4. INVENTORY IS EASY
Centralize all of your storage not just your bulk purchases. Consolidate your active storage for rapid room resupply as well. Far too many offices that we visit are burdened with tens of thousands of dollars of supplies scattered throughout the office-making control of purchasing and rotation of stock impossible, thus inhibiting the adoption of new generations of products and allowing product outdates to occur. Your resupply system should be hidden from patient view yet immediately accessible to clinical staff for both rapid access and ease of just-in-time inventory control. Products should not be hidden to the staff. Products should not be allowed to remain in their bulky promotional containers and should not, when possible, be stacked vertically. (See Figure 3.)
5. LAB LINKS
Although every practitioner knows that the dental lab feeds resupply directly, too many designs completely isolate these closely integrated areas. The office design should facilitate a quick and convenient transfer between these locations, yet they must be physically separate if even a minor amount of model work (trimming etc.) is performed in office. Labs need doors. Sterilization and resupply must be open to the clinical space. Make sure that the steady stream of items flowing between these areas is unobstructed. Separate, yet united. (See Figure 4.)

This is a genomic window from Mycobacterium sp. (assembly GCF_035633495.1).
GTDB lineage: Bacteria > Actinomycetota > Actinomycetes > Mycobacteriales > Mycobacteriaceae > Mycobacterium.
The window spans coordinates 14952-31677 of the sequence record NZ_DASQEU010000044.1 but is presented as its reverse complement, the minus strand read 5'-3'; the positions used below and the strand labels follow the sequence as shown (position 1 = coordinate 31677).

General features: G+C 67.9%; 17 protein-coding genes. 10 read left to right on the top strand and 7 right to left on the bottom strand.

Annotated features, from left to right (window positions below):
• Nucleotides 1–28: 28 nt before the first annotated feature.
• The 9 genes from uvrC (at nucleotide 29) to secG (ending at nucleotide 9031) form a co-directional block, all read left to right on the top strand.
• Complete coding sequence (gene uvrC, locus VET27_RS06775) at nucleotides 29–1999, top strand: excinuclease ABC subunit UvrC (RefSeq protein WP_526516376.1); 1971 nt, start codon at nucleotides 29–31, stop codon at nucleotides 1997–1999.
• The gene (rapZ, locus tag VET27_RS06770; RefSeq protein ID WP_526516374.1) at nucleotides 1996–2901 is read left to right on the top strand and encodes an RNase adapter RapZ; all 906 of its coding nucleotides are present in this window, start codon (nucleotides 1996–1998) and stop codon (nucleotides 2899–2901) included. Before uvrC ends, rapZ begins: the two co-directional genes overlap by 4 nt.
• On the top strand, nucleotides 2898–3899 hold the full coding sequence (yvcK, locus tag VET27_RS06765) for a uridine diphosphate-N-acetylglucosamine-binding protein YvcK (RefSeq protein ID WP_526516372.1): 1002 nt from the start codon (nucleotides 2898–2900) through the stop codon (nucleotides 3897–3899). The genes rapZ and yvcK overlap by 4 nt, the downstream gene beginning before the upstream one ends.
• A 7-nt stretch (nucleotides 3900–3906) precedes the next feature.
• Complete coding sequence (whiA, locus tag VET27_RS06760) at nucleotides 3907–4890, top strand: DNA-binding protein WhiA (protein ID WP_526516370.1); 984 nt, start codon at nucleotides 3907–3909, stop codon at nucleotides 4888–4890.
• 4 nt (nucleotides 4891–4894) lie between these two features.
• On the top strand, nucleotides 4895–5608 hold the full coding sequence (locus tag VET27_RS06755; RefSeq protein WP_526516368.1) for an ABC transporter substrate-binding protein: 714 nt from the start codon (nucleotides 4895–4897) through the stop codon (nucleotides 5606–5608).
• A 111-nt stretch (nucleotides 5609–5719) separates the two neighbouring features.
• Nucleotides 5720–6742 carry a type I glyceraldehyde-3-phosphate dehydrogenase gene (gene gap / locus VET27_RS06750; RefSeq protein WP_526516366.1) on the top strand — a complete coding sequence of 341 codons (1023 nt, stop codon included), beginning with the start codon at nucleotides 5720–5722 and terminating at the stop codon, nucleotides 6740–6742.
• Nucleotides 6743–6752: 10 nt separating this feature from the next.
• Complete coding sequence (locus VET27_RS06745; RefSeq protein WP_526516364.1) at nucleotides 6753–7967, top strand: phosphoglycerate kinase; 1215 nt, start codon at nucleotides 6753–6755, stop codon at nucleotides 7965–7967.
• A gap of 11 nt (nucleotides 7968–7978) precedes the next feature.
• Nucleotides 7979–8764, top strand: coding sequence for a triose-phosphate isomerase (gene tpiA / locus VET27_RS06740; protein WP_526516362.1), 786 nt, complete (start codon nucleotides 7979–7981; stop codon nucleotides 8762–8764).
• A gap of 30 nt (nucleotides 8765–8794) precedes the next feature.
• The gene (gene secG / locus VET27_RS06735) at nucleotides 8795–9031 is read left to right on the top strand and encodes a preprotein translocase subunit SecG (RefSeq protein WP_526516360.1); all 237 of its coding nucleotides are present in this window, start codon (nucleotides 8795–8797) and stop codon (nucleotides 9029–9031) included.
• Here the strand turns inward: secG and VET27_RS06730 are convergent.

6. SILENCE IS GOLDEN
The importance of creating effective sound barriers and sound cushions within the dental office cannot be overstated. In the past, it was acceptable to isolate a waiting room from the rest of the office. This is no longer appropriate as patients expect to be treated as guests and not as inventory or as part of the furniture! Accordingly, superlative sound isolation is imperative in order to provide a quiet atmosphere in what has become the combined front office/guest seating area. Patients hate the sound of dental drills (even more than we can imagine!). Fortunately, many acoustical techniques are available to assist with this problem. However, these soundproofing details need to be carefully evaluated given the reflectivity of high-pitched, air-rotor turbine sounds. Remember, acoustical planning involves not only physical barriers, it also includes the wall compositions, strategic door and window angulations, and, occasionally, state-of-the-art ceiling and wall coverings. Much needed sound attenuation coefficients can be obtained through a variety of different wall and floor design modifications. (See Fig 5.)